Sunday, April 23, 2006


Last Year's Ride, Day IV and V

The following is an account of my experiences during last year's Alyn Ride. The first part of the account is in the immediately preceding post.

The Ride, Day Four: Tel Aviv, Tel Aviv, Tel Aviv...

I was not looking forward to this day's ride. It was basically 40 flat miles, south from Zichron Yaakov to Tel Aviv on major highways. No hills, no climbs, no nice scenary, dangerous clogging (all 325 riders were going on road today) and lots of waiting again.

Well, I was very pleasantly surprised. It turned out to be a delightful day. 75 degrees, not a cloud in the sky, the roads were bearable and there were a couple of nice surprises.

We left Zichron Yaakov at about 8:30, an hour later than the other days. I stayed near the front of the pack all day, just behind the testosterone teens. That is the safest place to ride because the slower riders tend to be more dangerous, particularly when riding bunched up. We had a nice tailwind all day so it was very easy riding at a fairly decent pace.

The first rest stop was at a gas station - mini shopping area. I was able to nail both a Magnum ice cream bar and, more importantly, my first decent cup of coffee all week, a large cappucino. Gevalt! I was also able to work on my tan (a biker's tan; very goofy. Head and neck, arms and legs from just above the knee to just above the ankle).

The closer we got to T.A. the wider the highways. By the end we were riding on the shoulders of major roads. It's not my idea of the ideal ride but it wasn't as bad as I thought it would be. I managed to avoid getting clipped by an 18 wheeler. Thankfully, there was an area where we road on backroads through nice farm lands.

Lunch was at a very lovely park just outside downtown Tel Aviv. The mayor of Tel Aviv met us there and made a presentation. It was pretty silly but the press was there so the hospital got some good pub. Lunch lasted a good hour longer than it needed to but we were used to that by now.

Finally, we made our way into downtown T.A. This was the coolest part of the day. The police closed off all the streets so we were able to fly down Hayarkon to the hotel. Wild.

We got to the Dan Panorama early in the afternoon and were able to really relax before dinner. I hung out in the lobby, mellowed out with a couple of glasses of red wine, had a very nice dinner and went to sleep.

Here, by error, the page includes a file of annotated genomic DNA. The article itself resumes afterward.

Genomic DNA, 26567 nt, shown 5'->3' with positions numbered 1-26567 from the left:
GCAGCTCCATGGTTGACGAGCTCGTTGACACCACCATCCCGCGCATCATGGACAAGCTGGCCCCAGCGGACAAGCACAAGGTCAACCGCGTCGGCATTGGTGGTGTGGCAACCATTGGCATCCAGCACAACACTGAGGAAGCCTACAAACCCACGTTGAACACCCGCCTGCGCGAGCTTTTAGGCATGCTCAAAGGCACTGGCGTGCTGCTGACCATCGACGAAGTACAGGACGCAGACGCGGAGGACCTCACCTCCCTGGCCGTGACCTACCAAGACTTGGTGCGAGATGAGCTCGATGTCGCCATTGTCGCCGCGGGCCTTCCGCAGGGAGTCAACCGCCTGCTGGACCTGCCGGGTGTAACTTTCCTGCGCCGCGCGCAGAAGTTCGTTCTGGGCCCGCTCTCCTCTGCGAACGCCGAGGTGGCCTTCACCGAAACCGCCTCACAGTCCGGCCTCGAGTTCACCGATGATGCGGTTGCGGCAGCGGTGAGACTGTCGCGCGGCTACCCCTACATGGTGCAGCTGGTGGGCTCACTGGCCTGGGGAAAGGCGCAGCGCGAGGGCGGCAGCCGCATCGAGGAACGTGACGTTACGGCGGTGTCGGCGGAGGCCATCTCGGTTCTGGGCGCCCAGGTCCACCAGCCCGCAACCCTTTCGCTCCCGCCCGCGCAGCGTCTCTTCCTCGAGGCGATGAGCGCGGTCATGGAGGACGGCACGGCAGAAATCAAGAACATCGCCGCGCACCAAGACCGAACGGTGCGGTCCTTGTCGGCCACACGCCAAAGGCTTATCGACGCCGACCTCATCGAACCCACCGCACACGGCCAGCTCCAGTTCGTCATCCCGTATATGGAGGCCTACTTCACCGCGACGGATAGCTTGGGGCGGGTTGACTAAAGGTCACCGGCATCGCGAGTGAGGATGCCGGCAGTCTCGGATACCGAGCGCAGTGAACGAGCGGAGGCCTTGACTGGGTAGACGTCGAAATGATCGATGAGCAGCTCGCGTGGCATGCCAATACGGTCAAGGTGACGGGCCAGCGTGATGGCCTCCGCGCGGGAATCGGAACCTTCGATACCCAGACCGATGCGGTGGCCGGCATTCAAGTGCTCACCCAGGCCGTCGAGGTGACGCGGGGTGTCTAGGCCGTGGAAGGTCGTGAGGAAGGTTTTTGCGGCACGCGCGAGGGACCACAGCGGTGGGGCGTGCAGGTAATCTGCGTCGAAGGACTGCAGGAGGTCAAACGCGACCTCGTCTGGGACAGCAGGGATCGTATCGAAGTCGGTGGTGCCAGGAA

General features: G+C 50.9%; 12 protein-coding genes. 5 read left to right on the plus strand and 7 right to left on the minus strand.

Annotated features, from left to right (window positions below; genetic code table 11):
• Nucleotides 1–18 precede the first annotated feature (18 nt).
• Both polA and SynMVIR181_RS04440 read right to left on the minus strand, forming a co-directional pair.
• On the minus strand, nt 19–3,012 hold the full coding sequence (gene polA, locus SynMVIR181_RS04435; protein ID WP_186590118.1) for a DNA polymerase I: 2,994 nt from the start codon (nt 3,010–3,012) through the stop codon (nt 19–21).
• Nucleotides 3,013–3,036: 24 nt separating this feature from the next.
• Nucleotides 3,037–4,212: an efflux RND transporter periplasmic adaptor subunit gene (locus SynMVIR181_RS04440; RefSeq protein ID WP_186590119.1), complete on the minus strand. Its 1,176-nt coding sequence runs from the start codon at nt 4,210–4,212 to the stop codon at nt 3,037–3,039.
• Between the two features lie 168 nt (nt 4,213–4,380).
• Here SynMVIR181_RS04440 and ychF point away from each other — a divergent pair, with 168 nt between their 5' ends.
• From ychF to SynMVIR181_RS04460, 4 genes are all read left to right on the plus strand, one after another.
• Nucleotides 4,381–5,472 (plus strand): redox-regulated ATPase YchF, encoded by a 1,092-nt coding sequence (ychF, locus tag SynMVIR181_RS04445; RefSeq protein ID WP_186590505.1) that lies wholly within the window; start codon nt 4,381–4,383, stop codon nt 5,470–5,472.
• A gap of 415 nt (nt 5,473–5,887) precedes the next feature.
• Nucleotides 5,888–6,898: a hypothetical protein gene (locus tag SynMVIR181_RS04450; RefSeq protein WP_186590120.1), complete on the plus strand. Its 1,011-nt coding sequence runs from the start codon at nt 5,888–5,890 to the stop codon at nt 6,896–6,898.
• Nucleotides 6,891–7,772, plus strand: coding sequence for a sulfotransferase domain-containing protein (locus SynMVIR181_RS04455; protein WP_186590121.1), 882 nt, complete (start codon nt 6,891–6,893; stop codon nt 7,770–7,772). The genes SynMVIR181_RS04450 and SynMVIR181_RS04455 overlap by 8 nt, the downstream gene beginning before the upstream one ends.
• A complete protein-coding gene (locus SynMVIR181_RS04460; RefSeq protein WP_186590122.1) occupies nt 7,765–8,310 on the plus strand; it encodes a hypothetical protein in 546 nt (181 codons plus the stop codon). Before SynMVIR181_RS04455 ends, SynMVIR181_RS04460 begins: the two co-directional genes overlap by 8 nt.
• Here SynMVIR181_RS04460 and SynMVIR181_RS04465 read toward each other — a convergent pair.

All in all, a surprisingly pleasant day.

Only one more day left. The climb to Yerushalayim, including the ridiculously difficult ascent of Ramat Raziel; the hardest climb yet.

The Ride, Day Five: Climbing to Jerusalem

The police where planning to close off all the roads as we left Tel Aviv. For that reason they required us to leave the hotel by 6 a.m. This meant davening at about 5 a.m. and no breakfast at the hotel. (Riders were given a choice of leaving by bus at 7:30 and meeting the group at the halfway point but very few chose that option.)

Once again, I started right up front in order to avoid the more dangerous casual riders. The traffic-free ride through T.A. early in the morning was a lot of fun. Once again, we were blessed with a magnificent day (nevertheless, because we left so early in the morning, it was very cold for the first segment of the ride. I dressed appropriately with a windbreaker). We rode for about 45 minutes when we stopped for a snack. The next segment took us the remaining 20 miles to the foot of Ramat Raziel, near the Beit Shemesh industrial area.

Although this part of the ride was largely flat with a number of rolling hills, it was into a very strong headwind so the riding was challenging. I decided to ride very comfortably until the climbing started. I knew there would be a lot of waiting anyway so I saw no point in cranking hard. I wanted to save my strength.

I had done the climb to Ramat Raziel six weeks earlier with my friend Yehuda and a couple of his neighbors. I had been in Germany on business and was able to work out a weekend in Israel. I landed at 4 a.m., rented a car and met my friend in Hashmonaim. He had rented a road bike for me and we drove to Nais Harim and did a killer 50 kilometer loop, including Ramat Raziel. So, I knew what to expect. Or so I thought.

Just before Ramat Raziel we stopped for a boxed breakfast that had been prepared by the hotel. I made sure to load up with enough energy to get me through the difficult part of the ride.

And so we began.

It's hard to describe just how difficult the first part of the climb was. The gradients were ridiculous, some reaching 17%. Since I started in the front, among some of the strongest riders, I was amazed at how many riders got off their bikes and walked. It was actually very difficult to ride because so many people were struggling and weaving. You had to be very wary of the riders in front of you not cutting you off. (If you were forced to stop, it was almost impossible to start without help on a gradient that steep).

I was surprised by how hard this climb was. I didn't remember the ride being this difficult. I think it had to do with the fact that we were riding right into a headwind and, of course, that I was doing this climb after more than 200 miles and lots of difficult climbs.

I kept focused, pedal stroke after pedal stroke. I was not about to get off my bike and walk. I did, however, have to get out of my seat much more than normal. In certain spots it was the only way I could move forward.

I finally made it to the top of Ramat Raziel but I was not done. There were a few descents and another couple of brutal climbs. During this segment I was able to look around and appreciate the magnificent views provided by riding through the Jerusalem Forest. Mah Nora Hamakom Hazeh. Finally, about 75 minutes after I started the climb, I got to the lunch stop (whose name escapes me).

As usual, lunch was extremely long, while we waited for the slower riders. This time, we waited a very long time. When everyone got to the top, we took group pictures and finally got ready to go. The only good part of the rest stop was that I was able to get one more Magnum ice cream bar (that a local dog shared with me) and a very good cup of coffee.